Yarkon can work with any SMTP email server, as well as with AWS SES email service. Use the Administration EMail form to set up your email integration. In the images below you can see a sample for how email is setup with an SMTP server as well as with the AWS SES Service.
Secure the Server
Just like any other web server, Yarkon Server should accessed over HTTPS. During the trial period, you can access it over HTTP (not secure), but make sure to implement HTTPS before making it generally available to users.
Once you have your SSL certificate ready, you can set up HTTPS access, following one of these methods:
Using a Load Balancer
The AWS best practice for SSL termination is to use an Elastic Load Balancer (or an Application Load Balancer). This approach allows you to use an AWS provisioned certificate, and is also somewhat more efficient in terms of instance load. It does, however, require an ELB, which incurs a small cost.
To implement this approach, complete the following steps:
- Turn on an ELB (or an ALB).
- Define a TCP route from port 443 (default HTTPS) to port 80 (default HTTP) on the instance.
- Set up the cert - either an AWS provisioned, or upload yours.
- Close any direct access to the instance on port 80, except traffic from the load balancer.
- Set up a DNS name for the load balancer.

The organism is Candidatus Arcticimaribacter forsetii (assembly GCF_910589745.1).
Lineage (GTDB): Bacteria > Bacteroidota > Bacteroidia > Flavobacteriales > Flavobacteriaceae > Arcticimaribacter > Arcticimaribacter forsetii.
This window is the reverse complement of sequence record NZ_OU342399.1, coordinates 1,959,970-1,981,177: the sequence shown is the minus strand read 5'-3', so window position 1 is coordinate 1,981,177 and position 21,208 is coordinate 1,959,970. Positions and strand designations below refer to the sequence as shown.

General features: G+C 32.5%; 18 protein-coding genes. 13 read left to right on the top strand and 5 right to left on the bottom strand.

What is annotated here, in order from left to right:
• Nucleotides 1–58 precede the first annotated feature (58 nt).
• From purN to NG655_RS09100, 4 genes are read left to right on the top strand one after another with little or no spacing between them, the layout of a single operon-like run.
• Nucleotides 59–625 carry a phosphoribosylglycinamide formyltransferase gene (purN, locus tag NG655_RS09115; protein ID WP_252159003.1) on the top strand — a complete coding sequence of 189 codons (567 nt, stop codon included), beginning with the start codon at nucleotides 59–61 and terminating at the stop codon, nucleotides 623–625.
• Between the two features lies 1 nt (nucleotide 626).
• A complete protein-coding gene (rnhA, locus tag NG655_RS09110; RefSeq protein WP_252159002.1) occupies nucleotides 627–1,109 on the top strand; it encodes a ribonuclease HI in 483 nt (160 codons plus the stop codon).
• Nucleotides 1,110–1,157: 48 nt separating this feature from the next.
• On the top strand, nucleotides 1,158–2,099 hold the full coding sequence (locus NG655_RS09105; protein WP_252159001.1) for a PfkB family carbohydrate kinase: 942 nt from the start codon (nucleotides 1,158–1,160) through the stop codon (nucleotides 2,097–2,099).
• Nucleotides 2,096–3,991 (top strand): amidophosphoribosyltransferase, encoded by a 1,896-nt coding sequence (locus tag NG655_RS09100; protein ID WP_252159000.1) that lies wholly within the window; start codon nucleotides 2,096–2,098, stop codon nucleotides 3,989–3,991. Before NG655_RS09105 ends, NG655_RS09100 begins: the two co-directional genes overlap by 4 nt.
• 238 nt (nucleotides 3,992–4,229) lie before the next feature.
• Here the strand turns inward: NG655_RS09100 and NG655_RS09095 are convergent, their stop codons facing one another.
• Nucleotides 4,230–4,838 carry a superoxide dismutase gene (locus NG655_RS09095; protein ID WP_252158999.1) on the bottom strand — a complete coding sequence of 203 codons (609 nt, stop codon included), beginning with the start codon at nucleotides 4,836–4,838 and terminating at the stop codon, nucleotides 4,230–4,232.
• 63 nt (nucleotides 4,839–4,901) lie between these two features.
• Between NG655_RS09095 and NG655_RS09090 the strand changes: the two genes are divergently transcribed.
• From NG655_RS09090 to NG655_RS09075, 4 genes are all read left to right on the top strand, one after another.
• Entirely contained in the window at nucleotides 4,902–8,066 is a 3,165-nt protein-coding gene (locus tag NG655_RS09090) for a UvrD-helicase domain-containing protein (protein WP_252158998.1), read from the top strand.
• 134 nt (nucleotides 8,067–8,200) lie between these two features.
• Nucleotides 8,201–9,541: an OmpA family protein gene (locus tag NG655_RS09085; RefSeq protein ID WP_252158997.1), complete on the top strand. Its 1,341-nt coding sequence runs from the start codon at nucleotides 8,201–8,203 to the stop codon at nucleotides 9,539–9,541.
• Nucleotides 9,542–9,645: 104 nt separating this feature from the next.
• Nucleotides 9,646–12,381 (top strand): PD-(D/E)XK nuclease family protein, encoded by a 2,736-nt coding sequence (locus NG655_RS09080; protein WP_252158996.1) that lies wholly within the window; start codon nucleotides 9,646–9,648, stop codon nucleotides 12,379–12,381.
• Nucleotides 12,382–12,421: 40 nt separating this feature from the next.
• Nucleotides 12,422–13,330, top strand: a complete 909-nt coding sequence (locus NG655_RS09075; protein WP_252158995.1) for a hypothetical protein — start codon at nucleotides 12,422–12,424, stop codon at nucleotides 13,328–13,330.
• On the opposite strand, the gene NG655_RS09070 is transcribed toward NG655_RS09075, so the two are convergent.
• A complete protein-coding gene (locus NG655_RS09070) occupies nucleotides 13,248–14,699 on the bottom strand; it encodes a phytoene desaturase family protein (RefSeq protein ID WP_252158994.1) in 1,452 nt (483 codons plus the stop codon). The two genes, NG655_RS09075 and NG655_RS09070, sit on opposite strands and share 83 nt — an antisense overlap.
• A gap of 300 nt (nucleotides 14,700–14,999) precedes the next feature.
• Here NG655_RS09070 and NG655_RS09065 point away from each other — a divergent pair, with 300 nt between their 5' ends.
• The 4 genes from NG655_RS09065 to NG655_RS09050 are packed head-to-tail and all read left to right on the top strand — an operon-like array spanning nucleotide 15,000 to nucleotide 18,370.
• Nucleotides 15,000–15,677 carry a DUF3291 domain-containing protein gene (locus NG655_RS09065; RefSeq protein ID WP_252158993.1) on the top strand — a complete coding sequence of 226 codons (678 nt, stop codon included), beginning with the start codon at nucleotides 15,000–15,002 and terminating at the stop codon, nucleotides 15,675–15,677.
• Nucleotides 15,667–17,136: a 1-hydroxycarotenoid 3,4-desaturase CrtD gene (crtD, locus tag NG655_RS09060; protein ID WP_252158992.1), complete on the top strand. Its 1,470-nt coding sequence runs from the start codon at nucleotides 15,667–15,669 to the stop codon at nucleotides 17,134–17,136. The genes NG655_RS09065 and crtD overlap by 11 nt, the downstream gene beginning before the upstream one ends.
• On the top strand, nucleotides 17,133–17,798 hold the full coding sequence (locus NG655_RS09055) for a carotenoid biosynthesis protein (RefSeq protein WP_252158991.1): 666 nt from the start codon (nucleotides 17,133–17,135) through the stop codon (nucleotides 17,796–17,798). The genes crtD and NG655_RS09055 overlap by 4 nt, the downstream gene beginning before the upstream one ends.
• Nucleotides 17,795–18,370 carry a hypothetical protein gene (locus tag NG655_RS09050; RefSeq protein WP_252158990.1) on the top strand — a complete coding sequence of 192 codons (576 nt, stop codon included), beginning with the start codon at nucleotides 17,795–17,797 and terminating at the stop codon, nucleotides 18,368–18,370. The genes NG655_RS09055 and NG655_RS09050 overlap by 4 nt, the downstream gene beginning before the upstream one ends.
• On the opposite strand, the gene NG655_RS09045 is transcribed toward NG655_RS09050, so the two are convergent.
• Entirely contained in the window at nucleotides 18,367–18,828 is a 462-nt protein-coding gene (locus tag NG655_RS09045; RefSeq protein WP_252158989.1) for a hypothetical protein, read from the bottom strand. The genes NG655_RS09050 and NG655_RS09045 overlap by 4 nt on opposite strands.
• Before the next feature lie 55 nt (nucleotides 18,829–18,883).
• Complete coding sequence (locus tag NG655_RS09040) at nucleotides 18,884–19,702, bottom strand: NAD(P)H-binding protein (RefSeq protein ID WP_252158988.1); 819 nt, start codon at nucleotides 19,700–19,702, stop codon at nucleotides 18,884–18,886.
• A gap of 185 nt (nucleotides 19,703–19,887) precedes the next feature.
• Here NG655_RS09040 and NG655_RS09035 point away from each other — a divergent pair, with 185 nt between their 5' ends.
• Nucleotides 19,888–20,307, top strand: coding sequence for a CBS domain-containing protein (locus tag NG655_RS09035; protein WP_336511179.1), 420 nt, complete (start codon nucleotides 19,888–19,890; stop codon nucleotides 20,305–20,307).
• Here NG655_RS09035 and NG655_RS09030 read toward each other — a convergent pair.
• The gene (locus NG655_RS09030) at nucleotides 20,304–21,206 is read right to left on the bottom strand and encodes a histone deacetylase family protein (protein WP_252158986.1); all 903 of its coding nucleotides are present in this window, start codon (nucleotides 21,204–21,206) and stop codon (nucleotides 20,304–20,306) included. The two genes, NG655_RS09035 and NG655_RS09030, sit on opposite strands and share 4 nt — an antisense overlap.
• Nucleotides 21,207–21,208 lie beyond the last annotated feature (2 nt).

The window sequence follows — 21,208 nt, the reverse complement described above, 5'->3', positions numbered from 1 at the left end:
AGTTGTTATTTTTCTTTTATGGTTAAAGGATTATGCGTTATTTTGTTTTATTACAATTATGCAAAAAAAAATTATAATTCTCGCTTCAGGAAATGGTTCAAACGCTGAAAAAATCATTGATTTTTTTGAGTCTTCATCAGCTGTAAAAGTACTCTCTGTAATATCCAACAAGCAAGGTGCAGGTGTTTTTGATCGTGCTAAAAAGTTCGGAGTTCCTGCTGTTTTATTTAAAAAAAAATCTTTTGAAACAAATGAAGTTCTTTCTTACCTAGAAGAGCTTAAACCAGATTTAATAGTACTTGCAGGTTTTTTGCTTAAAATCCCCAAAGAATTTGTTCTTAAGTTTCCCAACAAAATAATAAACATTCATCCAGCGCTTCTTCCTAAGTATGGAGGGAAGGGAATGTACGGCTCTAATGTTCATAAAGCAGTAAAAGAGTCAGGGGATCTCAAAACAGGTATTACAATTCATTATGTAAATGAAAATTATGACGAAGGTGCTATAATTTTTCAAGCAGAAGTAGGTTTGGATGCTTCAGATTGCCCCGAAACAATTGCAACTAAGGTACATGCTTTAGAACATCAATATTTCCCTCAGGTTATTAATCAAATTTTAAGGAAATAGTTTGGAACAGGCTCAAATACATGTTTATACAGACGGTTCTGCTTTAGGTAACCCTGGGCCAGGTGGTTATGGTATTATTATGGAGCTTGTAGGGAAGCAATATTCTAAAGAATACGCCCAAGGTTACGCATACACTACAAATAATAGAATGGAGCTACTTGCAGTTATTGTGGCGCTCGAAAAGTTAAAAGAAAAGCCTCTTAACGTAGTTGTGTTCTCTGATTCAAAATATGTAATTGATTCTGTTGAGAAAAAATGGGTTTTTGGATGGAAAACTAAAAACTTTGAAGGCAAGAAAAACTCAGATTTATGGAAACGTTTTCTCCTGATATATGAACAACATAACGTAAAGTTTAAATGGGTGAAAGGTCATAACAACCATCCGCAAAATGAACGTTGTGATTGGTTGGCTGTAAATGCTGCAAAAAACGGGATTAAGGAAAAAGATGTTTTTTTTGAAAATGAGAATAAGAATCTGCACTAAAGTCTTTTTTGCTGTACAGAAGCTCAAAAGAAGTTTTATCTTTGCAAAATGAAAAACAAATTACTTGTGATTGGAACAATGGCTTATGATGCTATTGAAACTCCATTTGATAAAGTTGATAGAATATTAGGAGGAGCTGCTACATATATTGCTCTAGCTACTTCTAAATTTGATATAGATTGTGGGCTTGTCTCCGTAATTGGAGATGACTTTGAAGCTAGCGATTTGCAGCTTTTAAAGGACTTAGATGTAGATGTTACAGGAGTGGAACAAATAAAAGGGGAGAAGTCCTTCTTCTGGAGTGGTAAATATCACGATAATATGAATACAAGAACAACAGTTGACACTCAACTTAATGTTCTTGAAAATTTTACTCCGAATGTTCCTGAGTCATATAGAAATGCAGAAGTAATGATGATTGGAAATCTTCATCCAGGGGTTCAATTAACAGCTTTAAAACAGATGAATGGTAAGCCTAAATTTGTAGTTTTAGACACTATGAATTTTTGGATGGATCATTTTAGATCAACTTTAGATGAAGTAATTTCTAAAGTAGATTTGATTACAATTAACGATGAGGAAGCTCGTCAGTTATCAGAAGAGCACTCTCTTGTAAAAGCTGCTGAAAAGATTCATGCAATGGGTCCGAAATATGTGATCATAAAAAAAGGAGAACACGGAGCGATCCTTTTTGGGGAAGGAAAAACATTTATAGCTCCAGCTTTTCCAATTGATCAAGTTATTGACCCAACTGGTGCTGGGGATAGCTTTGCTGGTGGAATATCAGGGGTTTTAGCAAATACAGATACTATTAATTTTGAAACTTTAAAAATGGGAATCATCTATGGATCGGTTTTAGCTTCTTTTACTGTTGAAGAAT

- Make sure to update your CORS settings to this DNS name.
Using a Reverse Proxy
A very common approach is to use a reverse proxy such as Nginx. Yarkon Server is a standard web server, so if this is how you handle other servers in your account, simply do the same for it.
Install a Cert on the instance
If you prefer to run the server without a proxy, you can install your SSL cert directly on it. After uploading the cert and the key files to the server, you need to update the runtime environment variables to let Yarkon Server know where to load the cert from. For the complete details, see: Yarkon Server TLS.
Customize the look and feel
Using Yarkon, you can customize the appearance, content and features available to the client application.
Yarkon Server supports branding (AKA, "white labeling") of the Yarkon client application. Use the Branding form to define your theme, and see how the client would look like using the available preview. Once you are done, click the Update Active Theme button.
Your changes will be reflected in the client application when users log in the next time.
For an example of how a branded Yarkon would look like, check out this link.
Bucket display names
One of the issues with S3 is the requirement for bucket names to be globally unique. All the good names are already taken, it seems.
While we cannot change that, Yarkon does allow you to define a Display Name for your buckets, which will be shown in the UI instead of whatever S3 made you name the bucket. Use the Buckets form to enable this feature, then set the display name for any bucket listed.
By default, there are a number of features that the Yarkon Client supports, but are disabled. For instance, some advanced bucket actions, such as tagging or changing logging are not available to end-users. If in your organization you prefer to allow some or all of these extra capabilities to your end users, use the Features form to enable them. Once you are done, click the Apply Changes button.
Your changes will be reflected in the client application when users log in the next time.